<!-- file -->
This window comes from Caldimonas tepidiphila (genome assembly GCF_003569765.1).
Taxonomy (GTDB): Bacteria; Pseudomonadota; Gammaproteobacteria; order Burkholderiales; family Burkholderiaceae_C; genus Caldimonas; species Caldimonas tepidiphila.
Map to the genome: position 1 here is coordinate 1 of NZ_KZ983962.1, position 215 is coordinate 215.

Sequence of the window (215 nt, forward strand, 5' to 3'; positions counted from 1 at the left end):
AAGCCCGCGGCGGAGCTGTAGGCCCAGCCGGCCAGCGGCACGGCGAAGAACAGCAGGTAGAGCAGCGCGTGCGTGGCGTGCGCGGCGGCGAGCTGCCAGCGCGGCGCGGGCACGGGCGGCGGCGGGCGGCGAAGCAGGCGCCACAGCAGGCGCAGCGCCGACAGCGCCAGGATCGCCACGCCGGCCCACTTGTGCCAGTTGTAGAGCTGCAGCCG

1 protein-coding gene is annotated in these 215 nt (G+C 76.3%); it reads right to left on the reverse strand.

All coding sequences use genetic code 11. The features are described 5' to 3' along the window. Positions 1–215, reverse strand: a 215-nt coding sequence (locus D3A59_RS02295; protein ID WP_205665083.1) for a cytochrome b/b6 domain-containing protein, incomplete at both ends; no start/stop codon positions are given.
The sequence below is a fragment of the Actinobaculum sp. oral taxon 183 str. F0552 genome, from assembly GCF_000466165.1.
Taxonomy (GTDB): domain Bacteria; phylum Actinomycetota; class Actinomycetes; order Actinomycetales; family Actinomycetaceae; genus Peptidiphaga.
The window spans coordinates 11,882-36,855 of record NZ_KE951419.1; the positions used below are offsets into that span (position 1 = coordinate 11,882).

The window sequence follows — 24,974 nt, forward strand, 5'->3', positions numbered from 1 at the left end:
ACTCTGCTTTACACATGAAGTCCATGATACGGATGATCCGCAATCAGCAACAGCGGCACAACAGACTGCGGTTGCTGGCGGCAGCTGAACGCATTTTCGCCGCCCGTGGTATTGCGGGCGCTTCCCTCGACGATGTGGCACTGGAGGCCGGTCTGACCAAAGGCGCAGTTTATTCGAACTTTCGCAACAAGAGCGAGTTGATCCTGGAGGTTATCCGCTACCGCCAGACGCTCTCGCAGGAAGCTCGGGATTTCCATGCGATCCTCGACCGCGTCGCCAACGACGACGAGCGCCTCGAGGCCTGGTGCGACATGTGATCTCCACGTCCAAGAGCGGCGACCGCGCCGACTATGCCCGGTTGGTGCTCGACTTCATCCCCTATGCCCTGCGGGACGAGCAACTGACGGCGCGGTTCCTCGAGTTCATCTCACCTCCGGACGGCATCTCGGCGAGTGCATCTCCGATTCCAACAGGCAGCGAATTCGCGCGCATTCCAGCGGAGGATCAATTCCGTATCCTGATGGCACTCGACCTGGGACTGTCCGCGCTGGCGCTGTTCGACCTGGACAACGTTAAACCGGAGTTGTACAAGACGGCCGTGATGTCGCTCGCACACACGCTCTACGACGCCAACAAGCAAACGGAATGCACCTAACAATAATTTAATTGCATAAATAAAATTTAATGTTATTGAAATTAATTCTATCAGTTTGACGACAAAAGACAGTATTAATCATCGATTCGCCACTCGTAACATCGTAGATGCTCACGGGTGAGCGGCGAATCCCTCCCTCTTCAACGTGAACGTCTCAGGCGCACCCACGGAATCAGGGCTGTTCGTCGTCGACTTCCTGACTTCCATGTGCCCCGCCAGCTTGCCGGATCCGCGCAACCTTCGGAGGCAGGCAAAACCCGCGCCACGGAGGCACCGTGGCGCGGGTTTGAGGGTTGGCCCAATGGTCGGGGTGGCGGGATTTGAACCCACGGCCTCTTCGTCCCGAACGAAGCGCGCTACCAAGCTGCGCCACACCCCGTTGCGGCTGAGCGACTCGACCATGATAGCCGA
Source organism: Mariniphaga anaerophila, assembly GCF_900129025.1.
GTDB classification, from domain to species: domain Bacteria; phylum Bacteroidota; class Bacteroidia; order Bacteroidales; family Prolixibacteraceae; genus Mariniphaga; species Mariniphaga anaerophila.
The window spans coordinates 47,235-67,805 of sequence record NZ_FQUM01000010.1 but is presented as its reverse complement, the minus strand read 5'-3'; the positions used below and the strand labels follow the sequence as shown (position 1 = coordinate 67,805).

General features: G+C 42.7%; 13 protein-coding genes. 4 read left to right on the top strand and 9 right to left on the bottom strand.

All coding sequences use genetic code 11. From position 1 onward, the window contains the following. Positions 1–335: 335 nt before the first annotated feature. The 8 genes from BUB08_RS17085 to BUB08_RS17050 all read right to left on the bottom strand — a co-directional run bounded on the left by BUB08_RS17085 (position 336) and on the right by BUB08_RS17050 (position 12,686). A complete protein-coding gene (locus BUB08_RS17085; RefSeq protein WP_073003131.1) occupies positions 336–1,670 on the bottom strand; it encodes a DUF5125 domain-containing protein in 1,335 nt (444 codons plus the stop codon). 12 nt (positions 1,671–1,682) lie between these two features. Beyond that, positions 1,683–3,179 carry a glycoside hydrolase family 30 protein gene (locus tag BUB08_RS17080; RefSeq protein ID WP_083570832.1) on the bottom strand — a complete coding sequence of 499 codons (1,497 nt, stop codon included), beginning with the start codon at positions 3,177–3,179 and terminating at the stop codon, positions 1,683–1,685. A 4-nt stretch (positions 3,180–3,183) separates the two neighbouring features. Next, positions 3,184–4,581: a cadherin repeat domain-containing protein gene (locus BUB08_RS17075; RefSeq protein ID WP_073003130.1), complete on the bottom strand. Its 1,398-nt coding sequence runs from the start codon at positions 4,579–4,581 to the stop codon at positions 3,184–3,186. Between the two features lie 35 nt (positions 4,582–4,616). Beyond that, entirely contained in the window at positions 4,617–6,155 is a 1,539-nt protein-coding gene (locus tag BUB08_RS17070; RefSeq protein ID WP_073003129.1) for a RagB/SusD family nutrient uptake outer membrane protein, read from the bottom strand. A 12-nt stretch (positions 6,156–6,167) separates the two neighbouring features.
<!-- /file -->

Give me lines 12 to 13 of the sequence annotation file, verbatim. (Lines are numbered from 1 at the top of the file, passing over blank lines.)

ACTCTGCTTTACACATGAAGTCCATGATACGGATGATCCGCAATCAGCAACAGCGGCACAACAGACTGCGGTTGCTGGCGGCAGCTGAACGCATTTTCGCCGCCCGTGGTATTGCGGGCGCTTCCCTCGACGATGTGGCACTGGAGGCCGGTCTGACCAAAGGCGCAGTTTATTCGAACTTTCGCAACAAGAGCGAGTTGATCCTGGAGGTTATCCGCTACCGCCAGACGCTCTCGCAGGAAGCTCGGGATTTCCATGCGATCCTCGACCGCGTCGCCAACGACGACGAGCGCCTCGAGGCCTGGTGCGACATGTGATCTCCACGTCCAAGAGCGGCGACCGCGCCGACTATGCCCGGTTGGTGCTCGACTTCATCCCCTATGCCCTGCGGGACGAGCAACTGACGGCGCGGTTCCTCGAGTTCATCTCACCTCCGGACGGCATCTCGGCGAGTGCATCTCCGATTCCAACAGGCAGCGAATTCGCGCGCATTCCAGCGGAGGATCAATTCCGTATCCTGATGGCACTCGACCTGGGACTGTCCGCGCTGGCGCTGTTCGACCTGGACAACGTTAAACCGGAGTTGTACAAGACGGCCGTGATGTCGCTCGCACACACGCTCTACGACGCCAACAAGCAAACGGAATGCACCTAACAATAATTTAATTGCATAAATAAAATTTAATGTTATTGAAATTAATTCTATCAGTTTGACGACAAAAGACAGTATTAATCATCGATTCGCCACTCGTAACATCGTAGATGCTCACGGGTGAGCGGCGAATCCCTCCCTCTTCAACGTGAACGTCTCAGGCGCACCCACGGAATCAGGGCTGTTCGTCGTCGACTTCCTGACTTCCATGTGCCCCGCCAGCTTGCCGGATCCGCGCAACCTTCGGAGGCAGGCAAAACCCGCGCCACGGAGGCACCGTGGCGCGGGTTTGAGGGTTGGCCCAATGGTCGGGGTGGCGGGATTTGAACCCACGGCCTCTTCGTCCCGAACGAAGCGCGCTACCAAGCTGCGCCACACCCCGTTGCGGCTGAGCGACTCGACCATGATAGCCGA
Source organism: Mariniphaga anaerophila, assembly GCF_900129025.1.